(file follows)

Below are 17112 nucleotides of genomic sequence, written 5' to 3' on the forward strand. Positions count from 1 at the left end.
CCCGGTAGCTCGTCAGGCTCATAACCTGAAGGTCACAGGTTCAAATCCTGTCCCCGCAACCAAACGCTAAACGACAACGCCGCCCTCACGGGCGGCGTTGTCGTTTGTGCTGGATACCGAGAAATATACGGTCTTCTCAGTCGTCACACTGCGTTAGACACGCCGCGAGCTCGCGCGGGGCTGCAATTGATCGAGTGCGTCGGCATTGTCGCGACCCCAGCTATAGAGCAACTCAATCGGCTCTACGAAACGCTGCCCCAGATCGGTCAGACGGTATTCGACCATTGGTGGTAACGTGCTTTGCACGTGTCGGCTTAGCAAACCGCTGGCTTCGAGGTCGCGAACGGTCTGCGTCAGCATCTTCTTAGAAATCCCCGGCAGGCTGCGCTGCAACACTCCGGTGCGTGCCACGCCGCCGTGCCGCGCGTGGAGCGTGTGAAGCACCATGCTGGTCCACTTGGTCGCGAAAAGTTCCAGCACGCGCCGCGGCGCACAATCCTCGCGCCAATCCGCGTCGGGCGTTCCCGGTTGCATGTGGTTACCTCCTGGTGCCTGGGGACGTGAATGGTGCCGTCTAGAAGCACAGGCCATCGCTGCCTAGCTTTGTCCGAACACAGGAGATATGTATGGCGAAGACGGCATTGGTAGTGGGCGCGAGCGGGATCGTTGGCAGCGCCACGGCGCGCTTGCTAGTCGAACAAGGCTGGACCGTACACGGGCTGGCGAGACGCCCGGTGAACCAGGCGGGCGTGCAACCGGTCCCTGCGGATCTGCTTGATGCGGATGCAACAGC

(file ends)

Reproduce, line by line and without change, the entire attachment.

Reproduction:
Below are 17112 nucleotides of genomic sequence, written 5' to 3' on the forward strand. Positions count from 1 at the left end.
CCCGGTAGCTCGTCAGGCTCATAACCTGAAGGTCACAGGTTCAAATCCTGTCCCCGCAACCAAACGCTAAACGACAACGCCGCCCTCACGGGCGGCGTTGTCGTTTGTGCTGGATACCGAGAAATATACGGTCTTCTCAGTCGTCACACTGCGTTAGACACGCCGCGAGCTCGCGCGGGGCTGCAATTGATCGAGTGCGTCGGCATTGTCGCGACCCCAGCTATAGAGCAACTCAATCGGCTCTACGAAACGCTGCCCCAGATCGGTCAGACGGTATTCGACCATTGGTGGTAACGTGCTTTGCACGTGTCGGCTTAGCAAACCGCTGGCTTCGAGGTCGCGAACGGTCTGCGTCAGCATCTTCTTAGAAATCCCCGGCAGGCTGCGCTGCAACACTCCGGTGCGTGCCACGCCGCCGTGCCGCGCGTGGAGCGTGTGAAGCACCATGCTGGTCCACTTGGTCGCGAAAAGTTCCAGCACGCGCCGCGGCGCACAATCCTCGCGCCAATCCGCGTCGGGCGTTCCCGGTTGCATGTGGTTACCTCCTGGTGCCTGGGGACGTGAATGGTGCCGTCTAGAAGCACAGGCCATCGCTGCCTAGCTTTGTCCGAACACAGGAGATATGTATGGCGAAGACGGCATTGGTAGTGGGCGCGAGCGGGATCGTTGGCAGCGCCACGGCGCGCTTGCTAGTCGAACAAGGCTGGACCGTACACGGGCTGGCGAGACGCCCGGTGAACCAGGCGGGCGTGCAACCGGTCCCTGCGGATCTGCTTGATGCGGATGCAACAGC